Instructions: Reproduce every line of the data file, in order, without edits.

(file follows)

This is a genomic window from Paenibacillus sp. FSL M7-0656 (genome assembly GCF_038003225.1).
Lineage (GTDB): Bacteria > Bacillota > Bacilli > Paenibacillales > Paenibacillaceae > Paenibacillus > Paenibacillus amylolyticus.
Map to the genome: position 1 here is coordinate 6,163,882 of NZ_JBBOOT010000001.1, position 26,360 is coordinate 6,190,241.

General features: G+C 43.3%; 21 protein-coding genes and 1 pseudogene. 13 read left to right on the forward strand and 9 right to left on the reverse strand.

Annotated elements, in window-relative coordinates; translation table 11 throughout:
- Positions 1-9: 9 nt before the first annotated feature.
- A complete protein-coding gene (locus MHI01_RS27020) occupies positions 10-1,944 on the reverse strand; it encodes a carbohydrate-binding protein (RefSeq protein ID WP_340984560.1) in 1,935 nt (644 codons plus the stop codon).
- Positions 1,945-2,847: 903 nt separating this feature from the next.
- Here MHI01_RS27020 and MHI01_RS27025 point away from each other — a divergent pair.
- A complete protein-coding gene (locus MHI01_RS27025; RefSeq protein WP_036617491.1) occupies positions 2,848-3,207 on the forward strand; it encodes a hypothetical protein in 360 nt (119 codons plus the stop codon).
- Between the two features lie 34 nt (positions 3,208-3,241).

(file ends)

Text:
This is a genomic window from Paenibacillus sp. FSL M7-0656 (genome assembly GCF_038003225.1).
Lineage (GTDB): Bacteria > Bacillota > Bacilli > Paenibacillales > Paenibacillaceae > Paenibacillus > Paenibacillus amylolyticus.
Map to the genome: position 1 here is coordinate 6,163,882 of NZ_JBBOOT010000001.1, position 26,360 is coordinate 6,190,241.

General features: G+C 43.3%; 21 protein-coding genes and 1 pseudogene. 13 read left to right on the forward strand and 9 right to left on the reverse strand.

Annotated elements, in window-relative coordinates; translation table 11 throughout:
- Positions 1-9: 9 nt before the first annotated feature.
- A complete protein-coding gene (locus MHI01_RS27020) occupies positions 10-1,944 on the reverse strand; it encodes a carbohydrate-binding protein (RefSeq protein ID WP_340984560.1) in 1,935 nt (644 codons plus the stop codon).
- Positions 1,945-2,847: 903 nt separating this feature from the next.
- Here MHI01_RS27020 and MHI01_RS27025 point away from each other — a divergent pair.
- A complete protein-coding gene (locus MHI01_RS27025; RefSeq protein WP_036617491.1) occupies positions 2,848-3,207 on the forward strand; it encodes a hypothetical protein in 360 nt (119 codons plus the stop codon).
- Between the two features lie 34 nt (positions 3,208-3,241).